After the intraoral massage, Li said her mouth "felt a lot looser and relaxed." Before the massage, she dealt with several TMJ disorder symptoms. "My main symptoms are getting my jaw stuck and struggling to open my mouth in the mornings," she said. She also noticed a clicking sound when opening her mouth before the massage, but afterward, she said, "... there was almost no click at all."

In addition to the physical relief that an intraoral massage can provide, some individuals also experience emotional release. Emma Simpson, a board-certified structural integrator, claims that some cry, laugh, or do both after a massage (via Inner West Bodyworks).

Therapists, including Li's, typically offer the option of a follow-up visit to reassess the jaw and determine if another session is needed. Li said the relief she received after her massage lasted at least three weeks.


How long does an intraoral massage take, and how much does it cost?

Jennifer Li claimed in The Zoe Report that her intraoral massage took 15 minutes, but that might have been because she received various other time-consuming treatments as well during her visit. Finding Balance, a therapeutic and clinical massage parlor, says that a standard first-time intraoral massage session should last about an hour.


The cost of an intraoral massage varies widely from practice to practice, depending on the length of the session and additional factors. Some clinics, like Spring Lake Massage Therapy & Wellness Center in Washington, charge $100 for a 60-minute session that includes an assessment and the massage. The clinic also offers a 45-minute session for $79. Evergreen Massage Therapy, also in Washington, prices a 30-minute session for $50.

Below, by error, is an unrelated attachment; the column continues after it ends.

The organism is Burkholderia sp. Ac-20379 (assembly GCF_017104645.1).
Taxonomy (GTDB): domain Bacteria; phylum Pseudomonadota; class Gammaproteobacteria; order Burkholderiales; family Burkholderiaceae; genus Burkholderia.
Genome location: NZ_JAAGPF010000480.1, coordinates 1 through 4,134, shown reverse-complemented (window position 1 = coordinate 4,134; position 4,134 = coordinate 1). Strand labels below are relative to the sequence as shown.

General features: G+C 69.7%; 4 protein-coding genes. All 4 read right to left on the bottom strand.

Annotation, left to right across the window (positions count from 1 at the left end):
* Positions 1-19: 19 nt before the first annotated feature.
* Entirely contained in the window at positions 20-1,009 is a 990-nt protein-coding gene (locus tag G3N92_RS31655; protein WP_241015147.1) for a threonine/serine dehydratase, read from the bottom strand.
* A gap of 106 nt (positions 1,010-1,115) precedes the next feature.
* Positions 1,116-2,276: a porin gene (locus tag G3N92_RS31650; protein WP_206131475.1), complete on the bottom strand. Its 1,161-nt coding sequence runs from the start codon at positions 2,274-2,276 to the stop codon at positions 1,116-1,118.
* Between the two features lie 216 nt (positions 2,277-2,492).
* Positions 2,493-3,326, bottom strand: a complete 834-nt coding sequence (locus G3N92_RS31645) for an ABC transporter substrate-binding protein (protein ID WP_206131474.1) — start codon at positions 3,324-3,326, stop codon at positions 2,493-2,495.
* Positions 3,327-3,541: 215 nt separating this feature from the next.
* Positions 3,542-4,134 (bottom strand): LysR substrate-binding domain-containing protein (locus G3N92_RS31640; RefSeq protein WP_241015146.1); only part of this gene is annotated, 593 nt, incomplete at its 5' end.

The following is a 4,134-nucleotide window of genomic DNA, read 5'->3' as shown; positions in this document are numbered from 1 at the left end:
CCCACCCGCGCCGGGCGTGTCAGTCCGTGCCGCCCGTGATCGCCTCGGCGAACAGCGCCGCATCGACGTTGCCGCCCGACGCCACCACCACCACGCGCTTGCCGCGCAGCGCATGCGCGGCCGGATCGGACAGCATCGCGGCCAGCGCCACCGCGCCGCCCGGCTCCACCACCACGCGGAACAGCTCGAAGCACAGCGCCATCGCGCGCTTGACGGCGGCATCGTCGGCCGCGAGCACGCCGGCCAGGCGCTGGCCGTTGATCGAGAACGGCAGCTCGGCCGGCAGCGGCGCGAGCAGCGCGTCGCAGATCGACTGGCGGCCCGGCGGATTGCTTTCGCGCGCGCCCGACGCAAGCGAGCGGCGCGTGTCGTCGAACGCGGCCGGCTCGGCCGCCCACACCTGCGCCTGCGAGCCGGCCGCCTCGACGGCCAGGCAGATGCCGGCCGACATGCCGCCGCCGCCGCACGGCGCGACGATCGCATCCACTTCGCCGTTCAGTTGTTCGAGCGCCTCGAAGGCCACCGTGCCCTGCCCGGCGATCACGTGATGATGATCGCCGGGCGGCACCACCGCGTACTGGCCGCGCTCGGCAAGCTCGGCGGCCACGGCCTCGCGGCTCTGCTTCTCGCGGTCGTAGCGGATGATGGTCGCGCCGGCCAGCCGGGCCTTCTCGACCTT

Other practices, like Bodies in Balance Massage Therapy in Arizona, offer intraoral massages for just $10 as an add-on service to any session. Li received her intraoral massage as an add-on at Note to Self Wellness in Pennsylvania. Although intraoral massage was not listed on the website at the time of this article, Li asserted in her review that a sculptural facelift and intraoral service alone cost $300.


Can you give yourself an intraoral massage?

Although visiting a licensed therapist for an intraoral massage can be a great option for TMJ pain relief, you don't have to leave your home every time you seek this type of massage. You can give yourself an intraoral massage from the comfort of your living room, bedroom, or anywhere you'd like.


Mike Hamm, a licensed massage therapist and manual therapist, shared an instructional video on intraoral self-massage on his YouTube channel. The methods he provides are the same ones he offers to his patients, designed to allow them to massage their own jaws when they experience TMJ pain at home. However, he adds a disclaimer that you should consult a doctor for TMJ pain before attempting to perform an intraoral self-massage.

Freedom Physical Therapy Services also posted an instructional video on Facebook for the intraoral self-massage, specifically to target the masseter muscle. He demonstrates how to find the coronoid process — the ridge located in the back of the mouth — which Hamm mentions in his video as well. He also shows how to apply pressure using your thumb on the inside of your mouth and fingers on the outside.


An intraoral massage can release tension in the jaw, delivering much-needed relief from TMJ disorder pain. However, to reiterate Hamm's disclaimer, you should see a doctor first before performing an intraoral self-massage.